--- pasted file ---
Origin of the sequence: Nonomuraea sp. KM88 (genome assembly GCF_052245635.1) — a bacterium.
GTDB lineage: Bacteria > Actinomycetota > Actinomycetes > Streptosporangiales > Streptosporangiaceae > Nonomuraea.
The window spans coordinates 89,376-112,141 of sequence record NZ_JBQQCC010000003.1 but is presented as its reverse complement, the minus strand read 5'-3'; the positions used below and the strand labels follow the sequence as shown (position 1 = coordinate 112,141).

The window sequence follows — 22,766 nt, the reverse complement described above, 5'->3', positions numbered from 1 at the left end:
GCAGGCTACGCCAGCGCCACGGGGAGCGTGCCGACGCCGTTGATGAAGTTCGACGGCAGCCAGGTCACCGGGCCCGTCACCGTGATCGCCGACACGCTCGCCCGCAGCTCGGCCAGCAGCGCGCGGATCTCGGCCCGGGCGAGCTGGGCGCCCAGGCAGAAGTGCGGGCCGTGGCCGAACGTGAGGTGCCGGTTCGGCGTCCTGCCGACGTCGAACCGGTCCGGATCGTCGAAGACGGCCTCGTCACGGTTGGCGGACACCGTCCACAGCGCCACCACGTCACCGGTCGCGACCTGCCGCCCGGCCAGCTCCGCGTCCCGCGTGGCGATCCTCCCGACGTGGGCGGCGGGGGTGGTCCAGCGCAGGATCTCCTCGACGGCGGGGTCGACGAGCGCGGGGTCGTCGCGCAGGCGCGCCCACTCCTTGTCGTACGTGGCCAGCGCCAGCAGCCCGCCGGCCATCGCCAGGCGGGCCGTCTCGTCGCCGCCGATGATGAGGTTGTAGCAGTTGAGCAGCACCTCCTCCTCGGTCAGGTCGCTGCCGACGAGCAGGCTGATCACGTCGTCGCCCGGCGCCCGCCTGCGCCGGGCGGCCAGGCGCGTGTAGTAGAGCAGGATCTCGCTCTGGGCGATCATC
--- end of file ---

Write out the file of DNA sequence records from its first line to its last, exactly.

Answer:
Origin of the sequence: Nonomuraea sp. KM88 (genome assembly GCF_052245635.1) — a bacterium.
GTDB lineage: Bacteria > Actinomycetota > Actinomycetes > Streptosporangiales > Streptosporangiaceae > Nonomuraea.
The window spans coordinates 89,376-112,141 of sequence record NZ_JBQQCC010000003.1 but is presented as its reverse complement, the minus strand read 5'-3'; the positions used below and the strand labels follow the sequence as shown (position 1 = coordinate 112,141).

The window sequence follows — 22,766 nt, the reverse complement described above, 5'->3', positions numbered from 1 at the left end:
GCAGGCTACGCCAGCGCCACGGGGAGCGTGCCGACGCCGTTGATGAAGTTCGACGGCAGCCAGGTCACCGGGCCCGTCACCGTGATCGCCGACACGCTCGCCCGCAGCTCGGCCAGCAGCGCGCGGATCTCGGCCCGGGCGAGCTGGGCGCCCAGGCAGAAGTGCGGGCCGTGGCCGAACGTGAGGTGCCGGTTCGGCGTCCTGCCGACGTCGAACCGGTCCGGATCGTCGAAGACGGCCTCGTCACGGTTGGCGGACACCGTCCACAGCGCCACCACGTCACCGGTCGCGACCTGCCGCCCGGCCAGCTCCGCGTCCCGCGTGGCGATCCTCCCGACGTGGGCGGCGGGGGTGGTCCAGCGCAGGATCTCCTCGACGGCGGGGTCGACGAGCGCGGGGTCGTCGCGCAGGCGCGCCCACTCCTTGTCGTACGTGGCCAGCGCCAGCAGCCCGCCGGCCATCGCCAGGCGGGCCGTCTCGTCGCCGCCGATGATGAGGTTGTAGCAGTTGAGCAGCACCTCCTCCTCGGTCAGGTCGCTGCCGACGAGCAGGCTGATCACGTCGTCGCCCGGCGCCCGCCTGCGCCGGGCGGCCAGGCGCGTGTAGTAGAGCAGGATCTCGCTCTGGGCGATCATC